No matter how people feel about Christianity, I imagine most would aspire to the place St. Paul arrived at when he declared:
“I have learned to be content whatever the circumstances.” (Philippians 4:11)
I don’t know about you, but I was hoping for a better 2021 than 2020. If anything, for me personally, 2021 brought more problems, not fewer. Family troubles intensified. Work conflict increased. And, though we have vaccines to mitigate the worst outcomes from COVID-19, the pandemic has not faded.
I wonder what Paul meant when he said he was content whatever the circumstances. Based on other things he wrote, I don’t believe he avoided or ignored the awful parts of life. After all, Paul was in prison at the time he wrote these words. In general, avoiding or ignoring difficult circumstances seems like a recipe for only increasing one’s problems in life long-term. So, the question I’m left with is: how can we honestly face life’s struggles and still be content?
Part of my prayer practice is to actively listen for God. Inspired by the Quakers, I set aside time regularly to be silent and see if any wisdom “bubbles up” or “reveals itself.” I also “listen for God” in other ways, such as in conversations I have with friends. Sometimes, if I can listen carefully enough (a big “if”), something does indeed “bubble up.” Sometimes, some of that “received wisdom” has stood the test of time.
I don’t know if any of this does a good job of answering my question – and I surely have a long way to go before I get to the place Paul was at – but when I consider how to honestly face life’s struggles and still be content, I find myself continually returning to four points of inspiration.
1. “Accept and expect irresolution.”
This is something my friend, the author and peace activist, John Noltner, likes to say. I clearly remember many years ago attending a small workshop with John when I first heard him emphasize this point. Years later, in silence, these words came back to me and they have stuck with me since.
I think part of what makes it so difficult to find contentment is we often look for final and complete resolution of our problems. Then, and only then, we believe, can we really reclaim our contentment.
But, I don’t think life works this way. Our struggles often are long-term and don’t always neatly resolve in the ways we wish they would. The pandemic is a perfect example. Many of us are looking for COVID-19 to go away when, in reality, there is no end in sight.
2. “Accept and respond well.”
A few years ago, in silence, these words seemed to come out of nowhere in me in relation to a problem I was struggling with. Interestingly, in the days and weeks and years afterward, they have continued to come to my mind.
There is a convergence of wisdom about the importance of acceptance. Many of the most promising forms of couples counseling and individual psychotherapy emphasize acceptance. Acceptance also is a cornerstone to 12-steps programs.
Our sense of contentment seems to increase when we acknowledge that, though we are suffering in real and potentially profound ways, we are, in some sense, also deeply okay. What we’re experiencing may not be preferable or pleasant, but it may be okay.
As Fredric Evans once said:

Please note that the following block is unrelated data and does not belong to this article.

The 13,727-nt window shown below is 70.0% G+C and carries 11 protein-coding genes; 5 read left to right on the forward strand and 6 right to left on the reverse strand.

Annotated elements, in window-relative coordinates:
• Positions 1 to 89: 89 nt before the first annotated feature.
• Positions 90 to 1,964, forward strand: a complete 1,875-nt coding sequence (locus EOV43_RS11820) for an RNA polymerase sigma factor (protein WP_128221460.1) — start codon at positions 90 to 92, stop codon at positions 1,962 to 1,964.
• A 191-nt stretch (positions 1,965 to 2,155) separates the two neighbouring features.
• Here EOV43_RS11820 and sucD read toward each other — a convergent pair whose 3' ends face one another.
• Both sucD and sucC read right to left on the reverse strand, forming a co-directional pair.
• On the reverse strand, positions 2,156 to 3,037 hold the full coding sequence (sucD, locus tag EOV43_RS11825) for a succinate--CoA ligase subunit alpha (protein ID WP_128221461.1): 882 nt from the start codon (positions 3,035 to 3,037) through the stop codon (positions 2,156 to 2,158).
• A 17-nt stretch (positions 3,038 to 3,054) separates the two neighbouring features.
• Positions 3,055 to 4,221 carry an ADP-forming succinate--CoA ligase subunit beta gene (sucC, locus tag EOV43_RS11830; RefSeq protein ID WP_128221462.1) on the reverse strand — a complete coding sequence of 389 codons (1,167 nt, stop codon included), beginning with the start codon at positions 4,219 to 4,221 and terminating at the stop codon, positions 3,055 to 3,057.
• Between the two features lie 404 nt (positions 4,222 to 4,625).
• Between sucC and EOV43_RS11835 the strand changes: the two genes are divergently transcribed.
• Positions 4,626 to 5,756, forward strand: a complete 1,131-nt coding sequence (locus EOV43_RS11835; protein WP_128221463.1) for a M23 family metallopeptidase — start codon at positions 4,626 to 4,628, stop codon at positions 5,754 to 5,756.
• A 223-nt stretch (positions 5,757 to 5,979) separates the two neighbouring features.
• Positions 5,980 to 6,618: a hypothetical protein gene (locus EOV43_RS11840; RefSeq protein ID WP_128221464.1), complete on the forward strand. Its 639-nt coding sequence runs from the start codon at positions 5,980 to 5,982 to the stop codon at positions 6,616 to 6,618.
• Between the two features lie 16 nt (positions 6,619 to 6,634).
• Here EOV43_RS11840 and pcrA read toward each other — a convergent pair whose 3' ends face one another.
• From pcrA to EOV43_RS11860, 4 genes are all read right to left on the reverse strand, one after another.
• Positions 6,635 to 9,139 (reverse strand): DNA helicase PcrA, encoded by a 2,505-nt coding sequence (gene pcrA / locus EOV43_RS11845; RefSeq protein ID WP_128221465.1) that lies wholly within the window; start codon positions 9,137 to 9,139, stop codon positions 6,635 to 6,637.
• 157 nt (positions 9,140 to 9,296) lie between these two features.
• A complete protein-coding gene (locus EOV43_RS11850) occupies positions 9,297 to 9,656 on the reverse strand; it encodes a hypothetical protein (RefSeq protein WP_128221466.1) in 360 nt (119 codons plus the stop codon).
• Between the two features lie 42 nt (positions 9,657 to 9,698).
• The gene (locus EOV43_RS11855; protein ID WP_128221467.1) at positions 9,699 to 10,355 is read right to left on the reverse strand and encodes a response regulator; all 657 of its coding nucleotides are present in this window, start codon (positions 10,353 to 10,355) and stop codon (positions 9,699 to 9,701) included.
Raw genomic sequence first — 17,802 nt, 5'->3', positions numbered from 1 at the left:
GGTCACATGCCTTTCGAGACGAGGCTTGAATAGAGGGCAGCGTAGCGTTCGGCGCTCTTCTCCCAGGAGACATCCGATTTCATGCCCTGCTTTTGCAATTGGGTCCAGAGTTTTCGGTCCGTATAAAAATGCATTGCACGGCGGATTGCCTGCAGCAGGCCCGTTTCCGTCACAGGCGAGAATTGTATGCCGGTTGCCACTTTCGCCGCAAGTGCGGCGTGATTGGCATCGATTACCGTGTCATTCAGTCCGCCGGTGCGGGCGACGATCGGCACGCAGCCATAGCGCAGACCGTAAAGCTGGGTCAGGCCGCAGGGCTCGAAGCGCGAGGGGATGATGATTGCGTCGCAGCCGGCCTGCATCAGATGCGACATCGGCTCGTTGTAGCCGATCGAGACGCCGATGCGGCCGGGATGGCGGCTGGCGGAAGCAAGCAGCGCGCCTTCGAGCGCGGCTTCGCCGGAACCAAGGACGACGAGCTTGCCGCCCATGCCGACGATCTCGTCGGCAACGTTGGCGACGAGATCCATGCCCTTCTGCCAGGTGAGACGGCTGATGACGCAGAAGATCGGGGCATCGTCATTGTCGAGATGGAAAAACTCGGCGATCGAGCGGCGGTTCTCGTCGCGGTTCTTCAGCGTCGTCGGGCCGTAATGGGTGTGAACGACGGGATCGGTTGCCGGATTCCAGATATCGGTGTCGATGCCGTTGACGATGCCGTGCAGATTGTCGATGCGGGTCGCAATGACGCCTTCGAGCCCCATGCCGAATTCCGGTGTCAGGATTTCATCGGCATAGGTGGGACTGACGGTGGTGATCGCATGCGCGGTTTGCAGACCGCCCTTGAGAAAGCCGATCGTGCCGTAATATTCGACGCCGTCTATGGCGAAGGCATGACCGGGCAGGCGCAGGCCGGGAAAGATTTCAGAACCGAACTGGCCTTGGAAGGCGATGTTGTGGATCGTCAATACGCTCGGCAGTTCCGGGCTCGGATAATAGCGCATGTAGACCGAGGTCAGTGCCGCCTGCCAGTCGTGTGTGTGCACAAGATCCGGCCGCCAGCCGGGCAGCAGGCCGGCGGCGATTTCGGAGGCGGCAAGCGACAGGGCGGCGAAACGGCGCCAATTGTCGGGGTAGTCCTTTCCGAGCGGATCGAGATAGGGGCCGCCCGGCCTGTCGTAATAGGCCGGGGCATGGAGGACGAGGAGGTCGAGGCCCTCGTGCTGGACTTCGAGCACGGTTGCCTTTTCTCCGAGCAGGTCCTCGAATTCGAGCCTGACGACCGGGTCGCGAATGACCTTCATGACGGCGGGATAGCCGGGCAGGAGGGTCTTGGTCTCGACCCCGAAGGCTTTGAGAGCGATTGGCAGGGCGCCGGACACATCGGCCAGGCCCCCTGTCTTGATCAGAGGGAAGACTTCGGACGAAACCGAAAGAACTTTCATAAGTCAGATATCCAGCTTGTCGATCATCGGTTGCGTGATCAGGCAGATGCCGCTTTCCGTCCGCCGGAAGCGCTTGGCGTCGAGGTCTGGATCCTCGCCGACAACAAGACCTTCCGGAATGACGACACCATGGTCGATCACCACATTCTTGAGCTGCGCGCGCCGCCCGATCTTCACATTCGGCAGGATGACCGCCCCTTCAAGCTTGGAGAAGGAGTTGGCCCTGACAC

“So here is my little nugget of gospel truth for you to take home. The truth is not that it is going to be alright. The truth is, it already is.”
Even though our problems may not be resolvable, we also can still respond well in their midst. There may be underlying sources of our stress we can address to improve our situation. If nothing else, we can choose to express the distressing emotions we experience in relation to our turmoil in healthy – and not destructive – ways.
3. “Be patient.”
Probably the best conversation I had this year occurred when I was in deep anguish about some difficulties in my family. The friend I was talking with listened empathically and then suggested that maybe what was needed was some patience.
Even if the problem I was struggling with didn’t necessarily resolve itself, I knew she was right. With this realization came some peace.
I’m not exactly sure what patience always entails, but one thing I know for sure is that patience can be hard to put into practice. Still, we can recognize “this, too, shall pass,” “another day will come,” and much of what we’re struggling with, in some sense, may be somehow “temporary.”
For problems that won’t end in this lifetime, patience passes its baton to its close cousin: hope.
This insight has recently struck me and is at the forefront of my mind these days. Note that “celebrate” is a verb. It is something “to do.”
Even in the midst of awful life circumstances, there are good things that can be celebrated. As the author and stage 4 cancer endurer, Kate Bowler, puts it in her wonderful TED talk, “life is so beautiful and life is so hard.” Both are simultaneously true. Yes, life is hard. It also is beautiful.
So, while we honestly acknowledge the difficulties of life, let’s not lose sight of the beauty. Celebration is still possible. Even now.
I still wonder what constitutes real contentment. Maybe it involves acceptance of irresolution, responding well in the midst of adversity, being patient, and making sure to still celebrate the beautiful around us. If we can act on these four aspects of “received wisdom,” maybe we can enter the new year with a bit more peace.